A view of the 1915 Sam Schneider House at 525 E. State Street and designed by Walter Burley Griffin.

A view of the 1915 Sam Schneider House at 525 E. State Street and designed by Walter Burley Griffin.

 

The 1920 George Romey House was designed by J.M. Felt & Co. with Prairie School influence.

The 1920 George Romey House was designed by J.M. Felt & Co. with Prairie School influence.

© Copyright 2014 Audrey Kletscher Helbling

 

Feeling at home, wherever you live May 16, 2014

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This colonial style home atop a hill along Wisconsin Highway 21 in Arkdale always catches my eye.

This lovely Colonial style home atop a hill along Wisconsin Highway 21 in Arkdale always catches my eye.

DO YOU PICTURE a dream home in your mind?

There is something sweet and endearing about the simplicity of this country home near Redgranite, Wisconsin. Perhaps it's the porch, the setting...the welcoming style.

There is something sweet and endearing about the simplicity of this country home near Redgranite, Wisconsin. Perhaps it’s the porch, the setting…the unassuming bungalow style.

Or are you living in your dream house?

A sturdy farmhouse near Redgranite, Wisconsin.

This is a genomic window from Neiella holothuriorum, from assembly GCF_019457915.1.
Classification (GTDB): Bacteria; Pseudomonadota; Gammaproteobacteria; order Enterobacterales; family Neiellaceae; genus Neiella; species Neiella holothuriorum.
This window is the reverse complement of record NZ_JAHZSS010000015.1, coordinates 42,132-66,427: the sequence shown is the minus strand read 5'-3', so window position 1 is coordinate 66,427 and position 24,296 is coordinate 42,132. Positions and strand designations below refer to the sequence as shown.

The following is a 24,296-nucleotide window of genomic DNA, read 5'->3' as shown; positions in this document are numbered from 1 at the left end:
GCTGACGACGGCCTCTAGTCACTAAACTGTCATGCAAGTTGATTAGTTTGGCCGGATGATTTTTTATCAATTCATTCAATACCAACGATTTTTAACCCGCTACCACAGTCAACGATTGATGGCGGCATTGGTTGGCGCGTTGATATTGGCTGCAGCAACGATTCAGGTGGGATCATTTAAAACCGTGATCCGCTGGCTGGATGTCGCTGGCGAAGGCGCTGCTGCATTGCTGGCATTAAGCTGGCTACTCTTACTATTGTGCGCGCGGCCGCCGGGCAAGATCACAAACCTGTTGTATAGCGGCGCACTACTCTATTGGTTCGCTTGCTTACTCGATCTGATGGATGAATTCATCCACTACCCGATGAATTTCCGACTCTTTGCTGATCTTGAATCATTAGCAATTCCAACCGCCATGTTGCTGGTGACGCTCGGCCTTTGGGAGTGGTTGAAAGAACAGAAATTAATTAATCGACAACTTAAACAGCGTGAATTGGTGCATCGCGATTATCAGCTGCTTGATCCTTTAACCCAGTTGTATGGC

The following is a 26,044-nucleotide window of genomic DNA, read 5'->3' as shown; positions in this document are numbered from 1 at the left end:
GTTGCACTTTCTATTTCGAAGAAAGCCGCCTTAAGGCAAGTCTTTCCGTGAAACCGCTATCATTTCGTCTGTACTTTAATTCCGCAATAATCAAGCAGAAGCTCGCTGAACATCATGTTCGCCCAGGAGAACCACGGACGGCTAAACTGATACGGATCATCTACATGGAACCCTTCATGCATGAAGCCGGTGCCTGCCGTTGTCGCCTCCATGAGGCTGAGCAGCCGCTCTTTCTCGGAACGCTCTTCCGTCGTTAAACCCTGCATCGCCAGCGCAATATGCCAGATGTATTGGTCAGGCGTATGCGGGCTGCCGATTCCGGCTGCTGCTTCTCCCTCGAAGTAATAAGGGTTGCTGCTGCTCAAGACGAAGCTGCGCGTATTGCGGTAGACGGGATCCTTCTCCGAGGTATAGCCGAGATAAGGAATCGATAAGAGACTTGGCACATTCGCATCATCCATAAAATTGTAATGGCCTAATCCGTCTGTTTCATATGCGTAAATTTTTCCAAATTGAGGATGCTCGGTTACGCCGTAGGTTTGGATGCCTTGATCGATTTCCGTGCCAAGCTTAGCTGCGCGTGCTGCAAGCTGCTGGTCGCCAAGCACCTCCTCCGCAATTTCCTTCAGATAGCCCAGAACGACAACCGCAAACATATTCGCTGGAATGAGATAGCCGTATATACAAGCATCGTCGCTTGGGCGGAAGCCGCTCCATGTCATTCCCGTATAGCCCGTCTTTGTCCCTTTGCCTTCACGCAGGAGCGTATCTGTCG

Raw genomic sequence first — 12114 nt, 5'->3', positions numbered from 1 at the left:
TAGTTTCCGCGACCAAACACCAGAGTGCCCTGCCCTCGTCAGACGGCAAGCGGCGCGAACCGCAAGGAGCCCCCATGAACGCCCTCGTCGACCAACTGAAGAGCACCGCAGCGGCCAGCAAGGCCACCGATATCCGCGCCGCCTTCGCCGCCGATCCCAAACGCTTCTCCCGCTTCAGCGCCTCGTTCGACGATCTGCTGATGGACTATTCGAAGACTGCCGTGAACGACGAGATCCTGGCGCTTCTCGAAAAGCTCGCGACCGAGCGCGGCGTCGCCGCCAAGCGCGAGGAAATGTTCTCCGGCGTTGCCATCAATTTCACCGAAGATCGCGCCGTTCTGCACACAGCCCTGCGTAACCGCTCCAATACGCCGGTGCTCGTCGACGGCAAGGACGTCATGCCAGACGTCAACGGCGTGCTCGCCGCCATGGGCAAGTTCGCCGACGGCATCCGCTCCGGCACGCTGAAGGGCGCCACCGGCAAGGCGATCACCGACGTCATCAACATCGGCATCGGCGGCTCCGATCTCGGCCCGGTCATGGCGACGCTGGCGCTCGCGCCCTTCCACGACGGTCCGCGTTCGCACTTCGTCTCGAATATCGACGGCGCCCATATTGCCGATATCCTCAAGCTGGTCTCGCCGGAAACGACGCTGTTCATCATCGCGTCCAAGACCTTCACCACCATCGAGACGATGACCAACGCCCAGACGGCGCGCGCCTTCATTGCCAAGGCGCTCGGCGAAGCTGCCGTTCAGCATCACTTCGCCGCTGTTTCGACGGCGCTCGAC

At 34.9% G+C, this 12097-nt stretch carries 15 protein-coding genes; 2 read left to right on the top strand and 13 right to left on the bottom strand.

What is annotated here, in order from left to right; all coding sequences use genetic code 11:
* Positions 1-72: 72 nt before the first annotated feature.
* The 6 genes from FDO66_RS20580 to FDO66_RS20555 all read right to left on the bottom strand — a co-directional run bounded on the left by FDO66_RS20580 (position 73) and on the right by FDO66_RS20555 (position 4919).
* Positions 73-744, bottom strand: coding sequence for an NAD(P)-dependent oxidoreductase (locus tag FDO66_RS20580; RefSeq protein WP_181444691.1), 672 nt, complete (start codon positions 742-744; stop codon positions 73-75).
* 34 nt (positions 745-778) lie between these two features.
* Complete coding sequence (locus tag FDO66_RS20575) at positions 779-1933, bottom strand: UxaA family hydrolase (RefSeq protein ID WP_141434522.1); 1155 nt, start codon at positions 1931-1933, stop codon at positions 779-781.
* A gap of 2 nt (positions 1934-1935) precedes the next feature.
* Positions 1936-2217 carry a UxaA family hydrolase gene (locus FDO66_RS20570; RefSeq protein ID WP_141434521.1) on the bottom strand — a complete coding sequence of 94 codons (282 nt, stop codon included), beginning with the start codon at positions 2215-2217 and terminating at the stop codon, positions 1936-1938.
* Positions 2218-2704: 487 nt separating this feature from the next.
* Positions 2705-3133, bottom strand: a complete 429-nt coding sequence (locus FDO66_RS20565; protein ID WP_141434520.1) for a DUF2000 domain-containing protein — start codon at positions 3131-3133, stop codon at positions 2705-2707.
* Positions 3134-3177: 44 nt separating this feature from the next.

A substantial farmhouse east of Redgranite, Wisconsin.

I’ve always wanted to live in a big white two-story farmhouse with a front porch. Rather like the farmhouse where my Uncle Glenn and Aunt Elaine and cousins lived near Echo, Minnesota.

Open front porches, like this one on a home in Redgranite, Wisconsin, encourage neighborliness

Open front porches, like this one on a home in Redgranite, Wisconsin, encourage neighborliness and sitting outside on a beautiful afternoon or evening. Love the curve of the porch roofline and the stone front and steps.

The house, as I remember it, featured lots of dark woodwork with a built in buffet and that coveted porch.

A stunning Cape Cod style home constructed from locally quarried stone near Redgranite, Wisconsin.

A stunning Cape Cod style home constructed from locally quarried stone near Redgranite, Wisconsin.

But then again, I also appreciate the Craftsman and Cape Cod styles of architecture.

A well-kept farmhouse between Redgranite and Omro, Wisconsin, has likely evolved through the years with numerous additions.

A well-kept farmhouse between Redgranite and Omro, Wisconsin, has likely evolved through the years with numerous additions. I appreciate the enclosed porch and the Victorian detailed scrollwork near the roofline.

I’ve always preferred old over new, although sometimes I think living in a modern home would equal fewer maintenance worries.

This cheery yellow house is located along Wisconsin Highway 21 in Redgranite. A welcoming holiday banner still graces the front door three months after Christmas.

This cheery yellow house is located along Wisconsin Highway 21 in Redgranite. Christmas lights and a welcoming holiday banner still grace this home three months after Christmas.

In the end, though, I’ve concluded that no matter where you live, it’s not the walls or design or age or style that truly define a home. It is simply being content where you’re at, with the people you love.

NOTE: These images were taken on a late March trip to eastern Wisconsin when snow still covered the ground. Not any more.

© Copyright 2014 Audrey Kletscher Helbling